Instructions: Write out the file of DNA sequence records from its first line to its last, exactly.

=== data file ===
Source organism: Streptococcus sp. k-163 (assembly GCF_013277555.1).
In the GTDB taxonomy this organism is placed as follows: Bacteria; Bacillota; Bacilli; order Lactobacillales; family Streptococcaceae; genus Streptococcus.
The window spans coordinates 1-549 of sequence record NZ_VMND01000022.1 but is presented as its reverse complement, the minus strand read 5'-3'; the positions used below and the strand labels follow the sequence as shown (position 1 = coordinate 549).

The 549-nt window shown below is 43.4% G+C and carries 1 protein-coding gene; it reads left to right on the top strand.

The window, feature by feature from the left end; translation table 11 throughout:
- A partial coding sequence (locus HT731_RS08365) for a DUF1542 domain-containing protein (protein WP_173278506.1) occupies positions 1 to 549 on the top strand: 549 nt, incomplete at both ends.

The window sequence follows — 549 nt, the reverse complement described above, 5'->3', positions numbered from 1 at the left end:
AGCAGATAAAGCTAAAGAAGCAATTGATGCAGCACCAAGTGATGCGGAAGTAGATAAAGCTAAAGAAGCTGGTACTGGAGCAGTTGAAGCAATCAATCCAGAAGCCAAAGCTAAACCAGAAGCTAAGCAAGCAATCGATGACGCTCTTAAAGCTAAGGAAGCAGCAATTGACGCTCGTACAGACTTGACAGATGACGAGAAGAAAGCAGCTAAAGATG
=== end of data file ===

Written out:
Source organism: Streptococcus sp. k-163 (assembly GCF_013277555.1).
In the GTDB taxonomy this organism is placed as follows: Bacteria; Bacillota; Bacilli; order Lactobacillales; family Streptococcaceae; genus Streptococcus.
The window spans coordinates 1-549 of sequence record NZ_VMND01000022.1 but is presented as its reverse complement, the minus strand read 5'-3'; the positions used below and the strand labels follow the sequence as shown (position 1 = coordinate 549).

The 549-nt window shown below is 43.4% G+C and carries 1 protein-coding gene; it reads left to right on the top strand.

The window, feature by feature from the left end; translation table 11 throughout:
- A partial coding sequence (locus HT731_RS08365) for a DUF1542 domain-containing protein (protein WP_173278506.1) occupies positions 1 to 549 on the top strand: 549 nt, incomplete at both ends.

The window sequence follows — 549 nt, the reverse complement described above, 5'->3', positions numbered from 1 at the left end:
AGCAGATAAAGCTAAAGAAGCAATTGATGCAGCACCAAGTGATGCGGAAGTAGATAAAGCTAAAGAAGCTGGTACTGGAGCAGTTGAAGCAATCAATCCAGAAGCCAAAGCTAAACCAGAAGCTAAGCAAGCAATCGATGACGCTCTTAAAGCTAAGGAAGCAGCAATTGACGCTCGTACAGACTTGACAGATGACGAGAAGAAAGCAGCTAAAGATG